Which Colleges’ Students Use Income-Driven Repayment Plans? We Don’t Know

The Obama Administration has made expanding access to income-driven repayment (IDR) plans for federal student loans a key part of its higher education policy agenda. The U.S. Department of Education now offers four different IDR plans, all of which allow former students to tie their payments to their income instead of the traditional system of fixed monthly payments. The newest plan, Revised Pay as You Earn (REPAYE), allows millions of students with federal loans to pay 10% of their income above 150% of the federal poverty line—which can represent a significant decline in monthly payments for students with modest incomes relative to their debt burdens.

As IDR plans have become more generous, more students have signed up for these plans. In the third quarter of Fiscal Year 2013, only $72.3 billion in Direct Loans was tied to income-based plans while $247.3 billion was tied to a traditional payment plan. By the first quarter of Fiscal Year 2016, the amount of loans in IDR tripled to $232.5 billion, while the amount in traditional payment plans increased to $353.3 billion—meaning that a majority of additional Direct Loan debt was being repaid via income-driven plans. Data released by the White House show that about one-fifth of students are enrolled in IDR as of early 2016, double the rate of just two years ago.

Income-driven repayment plans likely benefit two different types of students. The first group of students includes those for whom college simply didn’t work out in terms of increasing their earnings potential. IDR is an important safety net for these students, as it helps to insure against the risk of high student loan payments relative to one’s income. Given that students with less than $5,000 in debt are nearly twice as likely to default on their loans than those with more than $100,000 in debt, the availability of IDR should help these students the most.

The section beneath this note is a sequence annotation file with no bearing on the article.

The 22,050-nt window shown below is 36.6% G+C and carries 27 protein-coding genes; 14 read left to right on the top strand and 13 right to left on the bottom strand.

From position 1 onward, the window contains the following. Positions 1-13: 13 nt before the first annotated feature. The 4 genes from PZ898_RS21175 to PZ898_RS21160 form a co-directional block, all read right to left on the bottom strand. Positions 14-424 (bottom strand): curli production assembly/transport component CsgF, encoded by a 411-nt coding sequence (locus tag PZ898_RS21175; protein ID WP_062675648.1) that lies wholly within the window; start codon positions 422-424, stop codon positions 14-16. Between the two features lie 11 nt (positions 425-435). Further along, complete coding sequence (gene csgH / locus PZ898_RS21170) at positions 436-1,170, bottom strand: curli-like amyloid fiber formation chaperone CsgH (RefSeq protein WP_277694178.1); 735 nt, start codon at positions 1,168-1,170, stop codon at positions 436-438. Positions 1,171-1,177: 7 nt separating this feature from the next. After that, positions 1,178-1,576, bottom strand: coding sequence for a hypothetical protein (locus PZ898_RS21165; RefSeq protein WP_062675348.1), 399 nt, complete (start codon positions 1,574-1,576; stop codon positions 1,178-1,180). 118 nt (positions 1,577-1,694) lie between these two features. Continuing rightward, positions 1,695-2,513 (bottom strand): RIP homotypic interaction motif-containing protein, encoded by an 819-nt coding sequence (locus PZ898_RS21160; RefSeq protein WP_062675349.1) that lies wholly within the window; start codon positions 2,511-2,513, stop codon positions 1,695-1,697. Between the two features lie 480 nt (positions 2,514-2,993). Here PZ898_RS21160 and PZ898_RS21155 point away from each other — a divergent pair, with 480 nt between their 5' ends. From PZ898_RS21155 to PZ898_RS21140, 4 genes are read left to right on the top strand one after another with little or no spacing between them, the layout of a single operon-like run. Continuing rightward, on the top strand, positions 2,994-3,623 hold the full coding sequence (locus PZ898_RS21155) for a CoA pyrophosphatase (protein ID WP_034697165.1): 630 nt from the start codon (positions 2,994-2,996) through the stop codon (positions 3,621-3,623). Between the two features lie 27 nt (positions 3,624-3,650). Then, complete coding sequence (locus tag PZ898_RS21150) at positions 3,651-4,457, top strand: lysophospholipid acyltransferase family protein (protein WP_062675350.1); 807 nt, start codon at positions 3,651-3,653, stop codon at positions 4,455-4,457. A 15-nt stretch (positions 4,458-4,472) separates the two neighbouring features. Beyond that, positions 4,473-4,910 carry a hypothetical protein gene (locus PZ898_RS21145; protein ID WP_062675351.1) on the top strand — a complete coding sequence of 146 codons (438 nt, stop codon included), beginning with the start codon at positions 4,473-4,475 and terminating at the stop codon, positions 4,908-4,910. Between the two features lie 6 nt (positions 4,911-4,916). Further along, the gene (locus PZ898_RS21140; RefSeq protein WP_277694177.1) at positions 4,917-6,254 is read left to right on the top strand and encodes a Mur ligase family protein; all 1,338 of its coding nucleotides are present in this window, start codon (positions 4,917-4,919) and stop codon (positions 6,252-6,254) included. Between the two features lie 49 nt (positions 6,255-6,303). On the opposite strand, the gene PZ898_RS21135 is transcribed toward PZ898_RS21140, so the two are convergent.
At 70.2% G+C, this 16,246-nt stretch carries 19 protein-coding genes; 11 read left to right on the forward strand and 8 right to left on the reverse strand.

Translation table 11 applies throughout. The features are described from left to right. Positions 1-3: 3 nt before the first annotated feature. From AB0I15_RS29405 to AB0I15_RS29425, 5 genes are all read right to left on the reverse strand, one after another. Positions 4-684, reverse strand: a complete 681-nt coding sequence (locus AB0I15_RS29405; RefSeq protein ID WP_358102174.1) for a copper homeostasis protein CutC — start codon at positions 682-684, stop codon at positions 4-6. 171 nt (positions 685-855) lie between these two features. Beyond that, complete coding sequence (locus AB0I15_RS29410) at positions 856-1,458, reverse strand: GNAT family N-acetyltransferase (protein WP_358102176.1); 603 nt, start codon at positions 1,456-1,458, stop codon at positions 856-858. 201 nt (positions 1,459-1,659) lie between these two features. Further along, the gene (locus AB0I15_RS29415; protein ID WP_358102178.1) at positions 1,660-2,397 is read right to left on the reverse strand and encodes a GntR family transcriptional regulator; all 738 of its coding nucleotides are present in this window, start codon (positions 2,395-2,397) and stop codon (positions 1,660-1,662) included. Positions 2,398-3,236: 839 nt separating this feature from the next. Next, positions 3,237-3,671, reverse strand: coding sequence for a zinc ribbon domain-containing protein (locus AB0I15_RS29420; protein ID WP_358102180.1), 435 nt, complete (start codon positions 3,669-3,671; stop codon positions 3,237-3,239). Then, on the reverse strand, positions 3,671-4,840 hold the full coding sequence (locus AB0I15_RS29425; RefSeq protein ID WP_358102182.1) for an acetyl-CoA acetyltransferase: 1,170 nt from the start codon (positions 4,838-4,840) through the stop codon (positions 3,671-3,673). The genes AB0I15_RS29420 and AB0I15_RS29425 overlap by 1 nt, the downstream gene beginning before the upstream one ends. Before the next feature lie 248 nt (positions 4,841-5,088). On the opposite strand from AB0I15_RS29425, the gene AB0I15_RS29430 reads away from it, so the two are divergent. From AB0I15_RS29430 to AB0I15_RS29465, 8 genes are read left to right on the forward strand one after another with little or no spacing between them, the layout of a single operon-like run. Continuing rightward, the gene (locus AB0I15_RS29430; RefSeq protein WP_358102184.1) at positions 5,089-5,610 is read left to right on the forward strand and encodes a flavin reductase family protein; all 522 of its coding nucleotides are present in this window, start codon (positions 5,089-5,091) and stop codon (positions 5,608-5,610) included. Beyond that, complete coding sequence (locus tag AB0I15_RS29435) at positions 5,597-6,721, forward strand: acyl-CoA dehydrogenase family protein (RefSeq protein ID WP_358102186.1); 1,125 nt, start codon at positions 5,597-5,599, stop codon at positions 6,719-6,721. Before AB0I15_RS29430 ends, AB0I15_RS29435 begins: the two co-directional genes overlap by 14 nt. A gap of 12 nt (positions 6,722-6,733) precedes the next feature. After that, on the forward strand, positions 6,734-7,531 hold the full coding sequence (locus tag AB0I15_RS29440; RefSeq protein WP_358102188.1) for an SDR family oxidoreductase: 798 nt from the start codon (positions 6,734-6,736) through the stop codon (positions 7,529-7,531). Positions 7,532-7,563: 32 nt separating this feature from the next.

But a second group of students appears to be the more common users of income-driven plans—graduate students in relatively low-wage fields, particularly those who qualify for the Public Service Loan Forgiveness (PSLF) program that limits payments to a 10-year period instead of 20-25 years for those working for a qualifying nonprofit or public-sector organization. Jason Delisle of New America (who is moving to the American Enterprise Institute soon) has repeatedly raised concerns about the fiscal impacts of IDR for graduate students, noting that the typical borrower in PSLF has between $60,000 and $70,000 in debt and graduate programs have incentives to further raise tuition as the typical student won’t pay back the additional dollars borrowed. Georgetown Law School actually did this by creating a Loan Repayment Assistance Program that covered the loan payments of students who worked in public service and made less than $75,000 per year.

Given the rising cost of IDR programs, it would be useful to know which colleges encourage their students to enroll in income-driven plans or provide assistance to help navigate an often-complex process to annually certify their income. And it would be even more helpful to get this information broken down for undergraduate and graduate students, as the types of students enrolled in IDR likely differ across these two groups. Yet, as with many other important issues (such as graduation rates for Pell Grant recipients or the default rates on PLUS loans), this information is not yet available to the taxpaying public. The White House did release the following chart last week of the number of borrowers in IDR by state, but this chart (released as a picture instead of a spreadsheet!) doesn’t get at the behaviors of individual colleges while also excluding Washington, DC:

state_idr

The Department of Education’s Office of Federal Student Aid has the ability to release data on which colleges’ students use income-based repayment plans and whether those students are undergraduates with low earnings who are hard on their luck or grad students with lots of debt but incomes at or above the national average. Releasing these data would help inform conversations about the value of IDR plans and what colleges and loan servicers can do to help enroll the neediest students in these programs.

Author: Robert

I am an assistant professor of higher education at Seton Hall University. All opinions are my own.

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